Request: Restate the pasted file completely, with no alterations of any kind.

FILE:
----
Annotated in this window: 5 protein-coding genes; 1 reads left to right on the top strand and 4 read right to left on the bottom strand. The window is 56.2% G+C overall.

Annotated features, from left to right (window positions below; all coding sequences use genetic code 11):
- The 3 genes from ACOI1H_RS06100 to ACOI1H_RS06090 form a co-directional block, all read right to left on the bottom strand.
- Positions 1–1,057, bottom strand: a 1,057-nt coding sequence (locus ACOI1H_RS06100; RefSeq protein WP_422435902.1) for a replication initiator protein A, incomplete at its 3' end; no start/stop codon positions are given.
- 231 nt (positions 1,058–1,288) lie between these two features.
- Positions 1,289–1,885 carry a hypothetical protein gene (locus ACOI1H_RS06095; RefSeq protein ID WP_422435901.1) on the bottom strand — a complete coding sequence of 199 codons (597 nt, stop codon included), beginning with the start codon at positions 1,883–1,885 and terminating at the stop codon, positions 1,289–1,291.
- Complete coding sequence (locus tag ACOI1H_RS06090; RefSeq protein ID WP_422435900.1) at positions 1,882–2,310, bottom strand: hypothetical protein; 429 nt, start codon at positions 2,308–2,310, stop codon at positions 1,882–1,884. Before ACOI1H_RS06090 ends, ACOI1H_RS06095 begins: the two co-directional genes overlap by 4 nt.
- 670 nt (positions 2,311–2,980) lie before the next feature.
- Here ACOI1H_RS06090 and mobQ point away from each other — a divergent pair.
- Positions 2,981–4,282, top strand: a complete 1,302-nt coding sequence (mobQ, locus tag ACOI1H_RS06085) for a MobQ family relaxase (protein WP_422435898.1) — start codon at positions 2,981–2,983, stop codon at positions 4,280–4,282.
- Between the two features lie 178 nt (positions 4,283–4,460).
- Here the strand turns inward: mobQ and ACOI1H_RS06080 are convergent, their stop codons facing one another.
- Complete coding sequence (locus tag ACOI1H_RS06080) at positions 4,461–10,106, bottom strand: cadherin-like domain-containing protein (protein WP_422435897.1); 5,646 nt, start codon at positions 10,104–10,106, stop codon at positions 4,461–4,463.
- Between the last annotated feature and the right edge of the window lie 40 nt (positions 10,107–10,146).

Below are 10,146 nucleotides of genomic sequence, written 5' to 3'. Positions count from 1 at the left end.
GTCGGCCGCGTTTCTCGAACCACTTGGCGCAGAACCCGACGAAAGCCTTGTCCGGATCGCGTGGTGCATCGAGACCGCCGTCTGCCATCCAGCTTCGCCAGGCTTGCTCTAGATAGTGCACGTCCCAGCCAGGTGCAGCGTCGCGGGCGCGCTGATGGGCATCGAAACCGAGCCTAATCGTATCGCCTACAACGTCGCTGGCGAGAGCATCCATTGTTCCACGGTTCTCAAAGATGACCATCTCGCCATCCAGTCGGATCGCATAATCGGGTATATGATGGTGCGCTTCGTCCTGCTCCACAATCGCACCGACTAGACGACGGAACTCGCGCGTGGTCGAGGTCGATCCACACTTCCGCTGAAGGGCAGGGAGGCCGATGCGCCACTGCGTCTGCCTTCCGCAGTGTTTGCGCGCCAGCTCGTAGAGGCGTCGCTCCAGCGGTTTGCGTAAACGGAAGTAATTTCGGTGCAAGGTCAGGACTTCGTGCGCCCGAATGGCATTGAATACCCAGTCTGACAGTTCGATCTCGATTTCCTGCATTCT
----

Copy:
Annotated in this window: 5 protein-coding genes; 1 reads left to right on the top strand and 4 read right to left on the bottom strand. The window is 56.2% G+C overall.

Annotated features, from left to right (window positions below; all coding sequences use genetic code 11):
- The 3 genes from ACOI1H_RS06100 to ACOI1H_RS06090 form a co-directional block, all read right to left on the bottom strand.
- Positions 1–1,057, bottom strand: a 1,057-nt coding sequence (locus ACOI1H_RS06100; RefSeq protein WP_422435902.1) for a replication initiator protein A, incomplete at its 3' end; no start/stop codon positions are given.
- 231 nt (positions 1,058–1,288) lie between these two features.
- Positions 1,289–1,885 carry a hypothetical protein gene (locus ACOI1H_RS06095; RefSeq protein ID WP_422435901.1) on the bottom strand — a complete coding sequence of 199 codons (597 nt, stop codon included), beginning with the start codon at positions 1,883–1,885 and terminating at the stop codon, positions 1,289–1,291.
- Complete coding sequence (locus tag ACOI1H_RS06090; RefSeq protein ID WP_422435900.1) at positions 1,882–2,310, bottom strand: hypothetical protein; 429 nt, start codon at positions 2,308–2,310, stop codon at positions 1,882–1,884. Before ACOI1H_RS06090 ends, ACOI1H_RS06095 begins: the two co-directional genes overlap by 4 nt.
- 670 nt (positions 2,311–2,980) lie before the next feature.
- Here ACOI1H_RS06090 and mobQ point away from each other — a divergent pair.
- Positions 2,981–4,282, top strand: a complete 1,302-nt coding sequence (mobQ, locus tag ACOI1H_RS06085) for a MobQ family relaxase (protein WP_422435898.1) — start codon at positions 2,981–2,983, stop codon at positions 4,280–4,282.
- Between the two features lie 178 nt (positions 4,283–4,460).
- Here the strand turns inward: mobQ and ACOI1H_RS06080 are convergent, their stop codons facing one another.
- Complete coding sequence (locus tag ACOI1H_RS06080) at positions 4,461–10,106, bottom strand: cadherin-like domain-containing protein (protein WP_422435897.1); 5,646 nt, start codon at positions 10,104–10,106, stop codon at positions 4,461–4,463.
- Between the last annotated feature and the right edge of the window lie 40 nt (positions 10,107–10,146).

Below are 10,146 nucleotides of genomic sequence, written 5' to 3'. Positions count from 1 at the left end.
GTCGGCCGCGTTTCTCGAACCACTTGGCGCAGAACCCGACGAAAGCCTTGTCCGGATCGCGTGGTGCATCGAGACCGCCGTCTGCCATCCAGCTTCGCCAGGCTTGCTCTAGATAGTGCACGTCCCAGCCAGGTGCAGCGTCGCGGGCGCGCTGATGGGCATCGAAACCGAGCCTAATCGTATCGCCTACAACGTCGCTGGCGAGAGCATCCATTGTTCCACGGTTCTCAAAGATGACCATCTCGCCATCCAGTCGGATCGCATAATCGGGTATATGATGGTGCGCTTCGTCCTGCTCCACAATCGCACCGACTAGACGACGGAACTCGCGCGTGGTCGAGGTCGATCCACACTTCCGCTGAAGGGCAGGGAGGCCGATGCGCCACTGCGTCTGCCTTCCGCAGTGTTTGCGCGCCAGCTCGTAGAGGCGTCGCTCCAGCGGTTTGCGTAAACGGAAGTAATTTCGGTGCAAGGTCAGGACTTCGTGCGCCCGAATGGCATTGAATACCCAGTCTGACAGTTCGATCTCGATTTCCTGCATTCT